Long before modern-day Jamaicans inhabited the parish, other peoples moved among the forests and grasslands of St. Thomas. The history of human settlement in the parish stretches back as far as 650 AD when the Taino people reached our shores.
Archeaologists have unearthed Taino settlements at Spanish Wood, Retreat, Belvedere, Cambridge Hill and Yallahs. But little is left of these early settlers apart from their graves, some pottery and the refuse they left at their dump sites.
With no form of writing, much of what is known of the Tainos comes from accounts of early Spanish explorers.
The Spanish first reached Jamaica in 1494 when Christopher Columbus reached the North Coast. Effective Spanish colonization began in the early sixteenth century.
The Spanish arrival had a devastating effect on the Tainos. The forced labour policy of the Spaniards disrupted their society while new European diseases decimated their population.
The Spanish occupation of the island lasted just over a century and a half, during which Jamaica remained an unimportant colonial outpost. It lacked the large quantities of precious metals that would have made it attractive to many Spanish settlers.
Jamaica was used largely to provide fresh produce for passing ships as well as a source for hides and lard to Cuba.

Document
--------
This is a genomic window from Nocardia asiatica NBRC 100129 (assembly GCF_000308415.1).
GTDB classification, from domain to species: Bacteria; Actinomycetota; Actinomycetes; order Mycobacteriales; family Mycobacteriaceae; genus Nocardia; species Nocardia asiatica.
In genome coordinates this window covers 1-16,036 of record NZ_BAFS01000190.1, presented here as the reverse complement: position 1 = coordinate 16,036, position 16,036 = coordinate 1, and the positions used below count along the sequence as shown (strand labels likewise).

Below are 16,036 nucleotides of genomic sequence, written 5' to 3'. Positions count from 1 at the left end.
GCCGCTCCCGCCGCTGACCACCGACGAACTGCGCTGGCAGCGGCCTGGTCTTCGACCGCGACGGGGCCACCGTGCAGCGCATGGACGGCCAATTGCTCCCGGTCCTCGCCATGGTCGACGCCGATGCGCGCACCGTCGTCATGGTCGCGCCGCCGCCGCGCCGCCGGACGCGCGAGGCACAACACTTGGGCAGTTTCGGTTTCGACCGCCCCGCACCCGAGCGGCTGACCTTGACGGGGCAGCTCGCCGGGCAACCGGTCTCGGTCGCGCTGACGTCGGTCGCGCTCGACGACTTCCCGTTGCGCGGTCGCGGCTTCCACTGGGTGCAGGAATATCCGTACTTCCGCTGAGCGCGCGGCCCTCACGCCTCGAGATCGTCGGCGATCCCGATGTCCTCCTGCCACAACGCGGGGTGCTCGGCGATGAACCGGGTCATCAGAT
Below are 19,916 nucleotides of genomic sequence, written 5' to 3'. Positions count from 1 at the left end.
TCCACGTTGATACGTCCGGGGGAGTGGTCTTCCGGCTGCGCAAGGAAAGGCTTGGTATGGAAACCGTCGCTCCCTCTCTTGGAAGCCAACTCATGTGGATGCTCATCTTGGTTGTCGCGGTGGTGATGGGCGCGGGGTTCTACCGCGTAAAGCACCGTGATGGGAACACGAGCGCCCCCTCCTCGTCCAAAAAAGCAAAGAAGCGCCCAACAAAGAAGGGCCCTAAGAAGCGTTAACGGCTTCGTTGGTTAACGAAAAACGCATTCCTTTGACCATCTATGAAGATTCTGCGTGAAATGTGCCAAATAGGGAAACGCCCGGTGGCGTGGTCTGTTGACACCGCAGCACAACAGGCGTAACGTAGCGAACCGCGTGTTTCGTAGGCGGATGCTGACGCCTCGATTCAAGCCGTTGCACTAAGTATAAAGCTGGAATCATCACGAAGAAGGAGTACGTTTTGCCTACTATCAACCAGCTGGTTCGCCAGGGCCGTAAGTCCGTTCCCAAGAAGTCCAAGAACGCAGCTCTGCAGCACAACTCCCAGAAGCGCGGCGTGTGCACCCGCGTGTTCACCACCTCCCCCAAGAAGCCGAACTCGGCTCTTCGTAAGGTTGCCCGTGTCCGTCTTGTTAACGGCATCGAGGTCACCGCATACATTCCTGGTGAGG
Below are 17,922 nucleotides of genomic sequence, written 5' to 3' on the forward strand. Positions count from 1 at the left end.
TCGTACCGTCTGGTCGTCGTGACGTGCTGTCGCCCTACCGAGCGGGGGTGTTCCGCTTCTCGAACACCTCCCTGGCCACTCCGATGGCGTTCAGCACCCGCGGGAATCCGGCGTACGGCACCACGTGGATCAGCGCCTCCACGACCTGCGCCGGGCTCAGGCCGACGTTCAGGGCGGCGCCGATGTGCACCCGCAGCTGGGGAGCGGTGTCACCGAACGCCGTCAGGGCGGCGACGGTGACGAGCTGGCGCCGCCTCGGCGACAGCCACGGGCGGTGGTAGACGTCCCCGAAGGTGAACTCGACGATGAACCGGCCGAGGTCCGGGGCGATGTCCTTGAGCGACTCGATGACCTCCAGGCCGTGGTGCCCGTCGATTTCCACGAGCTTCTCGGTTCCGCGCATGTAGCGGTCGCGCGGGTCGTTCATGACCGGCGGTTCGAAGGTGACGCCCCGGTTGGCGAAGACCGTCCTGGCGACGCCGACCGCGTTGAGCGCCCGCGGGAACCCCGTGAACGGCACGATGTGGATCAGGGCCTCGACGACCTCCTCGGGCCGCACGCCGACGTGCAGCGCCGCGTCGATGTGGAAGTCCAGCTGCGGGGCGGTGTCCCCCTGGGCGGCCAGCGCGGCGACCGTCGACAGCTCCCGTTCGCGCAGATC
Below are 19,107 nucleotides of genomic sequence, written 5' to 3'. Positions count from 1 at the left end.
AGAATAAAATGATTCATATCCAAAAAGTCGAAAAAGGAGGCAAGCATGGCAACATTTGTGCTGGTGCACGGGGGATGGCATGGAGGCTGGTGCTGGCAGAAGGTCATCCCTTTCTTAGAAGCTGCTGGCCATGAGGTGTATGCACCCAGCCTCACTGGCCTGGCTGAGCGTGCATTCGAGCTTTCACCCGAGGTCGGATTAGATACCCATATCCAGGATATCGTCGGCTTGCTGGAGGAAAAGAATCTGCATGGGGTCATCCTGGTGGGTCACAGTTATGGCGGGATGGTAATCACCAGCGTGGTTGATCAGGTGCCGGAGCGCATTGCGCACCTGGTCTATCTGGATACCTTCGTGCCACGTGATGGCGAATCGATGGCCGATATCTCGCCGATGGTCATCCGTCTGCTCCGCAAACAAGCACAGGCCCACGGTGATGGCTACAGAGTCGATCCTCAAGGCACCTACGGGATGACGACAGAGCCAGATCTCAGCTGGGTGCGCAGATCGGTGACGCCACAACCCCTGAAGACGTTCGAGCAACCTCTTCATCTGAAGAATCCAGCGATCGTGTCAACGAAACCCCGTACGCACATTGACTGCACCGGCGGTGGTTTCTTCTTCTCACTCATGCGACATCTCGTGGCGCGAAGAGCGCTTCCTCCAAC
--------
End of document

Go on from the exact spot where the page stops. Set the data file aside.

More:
Evidence of the country’s economic role can be seen in the settlement pattern of the parish. The first Spanish settlers in St. Thomas established cattle ranches at “Morante” (later to be called Morant Bay) and at Ayala (now Yallahs).
“Morante is a large and beautiful hato (ranch), being four leagues (20 kilometers approx.) in length, consisting of many small savannahs and has wild cattle and hogs in very great plenty,” General Robert Venables said about Morant Bay, the year his army conquered the island for England.
With a small population and weak defences, Spanish administration collapsed within a week of the arrival of the English army on May 10, 1655. The local Spanish administration surrendered the island, and many colonists fled, but armed resistance continued for another five years, relying on the support of freed slaves, and the backing of the authorities in Cuba.
Still, after over a century and a half, the Spanish left no enduring mark on the parish apart from a few place names.
The English established a system of military government to stave off the threat of Spanish attempt to recapture the island, but this threat gradually diminished.
One year after the English conquest in 1655, residents of other colonies were invited to settle in Jamaica. Small numbers of settlers from New England, Bermuda and Barbados took up the offer. St. Thomas proved most successful in attracting settlers when in December 1656, Major Luke Stokes, Governor of Nevis, along with his family and some 1600 other colonists, settled in the Morant Bay area.